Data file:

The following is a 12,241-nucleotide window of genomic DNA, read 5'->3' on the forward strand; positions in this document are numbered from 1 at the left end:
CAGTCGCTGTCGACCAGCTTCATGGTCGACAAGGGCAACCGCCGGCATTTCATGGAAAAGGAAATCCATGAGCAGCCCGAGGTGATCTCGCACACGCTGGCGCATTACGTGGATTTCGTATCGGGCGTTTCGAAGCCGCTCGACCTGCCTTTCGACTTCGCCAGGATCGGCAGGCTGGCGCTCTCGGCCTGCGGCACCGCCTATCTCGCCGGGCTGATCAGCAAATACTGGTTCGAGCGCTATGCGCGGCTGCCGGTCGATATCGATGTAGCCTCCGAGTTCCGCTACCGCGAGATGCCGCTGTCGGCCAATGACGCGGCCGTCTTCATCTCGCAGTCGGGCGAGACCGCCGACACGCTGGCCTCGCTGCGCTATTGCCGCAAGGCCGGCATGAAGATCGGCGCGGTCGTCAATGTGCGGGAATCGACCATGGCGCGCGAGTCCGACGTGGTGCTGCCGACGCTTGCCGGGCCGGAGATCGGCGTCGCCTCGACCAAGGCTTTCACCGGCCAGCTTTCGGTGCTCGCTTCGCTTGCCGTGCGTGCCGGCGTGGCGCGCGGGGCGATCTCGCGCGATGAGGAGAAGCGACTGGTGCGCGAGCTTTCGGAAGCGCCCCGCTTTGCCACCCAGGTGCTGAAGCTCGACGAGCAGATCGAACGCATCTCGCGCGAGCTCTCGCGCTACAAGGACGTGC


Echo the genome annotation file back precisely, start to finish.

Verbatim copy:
The following is a 12,241-nucleotide window of genomic DNA, read 5'->3' on the forward strand; positions in this document are numbered from 1 at the left end:
CAGTCGCTGTCGACCAGCTTCATGGTCGACAAGGGCAACCGCCGGCATTTCATGGAAAAGGAAATCCATGAGCAGCCCGAGGTGATCTCGCACACGCTGGCGCATTACGTGGATTTCGTATCGGGCGTTTCGAAGCCGCTCGACCTGCCTTTCGACTTCGCCAGGATCGGCAGGCTGGCGCTCTCGGCCTGCGGCACCGCCTATCTCGCCGGGCTGATCAGCAAATACTGGTTCGAGCGCTATGCGCGGCTGCCGGTCGATATCGATGTAGCCTCCGAGTTCCGCTACCGCGAGATGCCGCTGTCGGCCAATGACGCGGCCGTCTTCATCTCGCAGTCGGGCGAGACCGCCGACACGCTGGCCTCGCTGCGCTATTGCCGCAAGGCCGGCATGAAGATCGGCGCGGTCGTCAATGTGCGGGAATCGACCATGGCGCGCGAGTCCGACGTGGTGCTGCCGACGCTTGCCGGGCCGGAGATCGGCGTCGCCTCGACCAAGGCTTTCACCGGCCAGCTTTCGGTGCTCGCTTCGCTTGCCGTGCGTGCCGGCGTGGCGCGCGGGGCGATCTCGCGCGATGAGGAGAAGCGACTGGTGCGCGAGCTTTCGGAAGCGCCCCGCTTTGCCACCCAGGTGCTGAAGCTCGACGAGCAGATCGAACGCATCTCGCGCGAGCTCTCGCGCTACAAGGACGTGC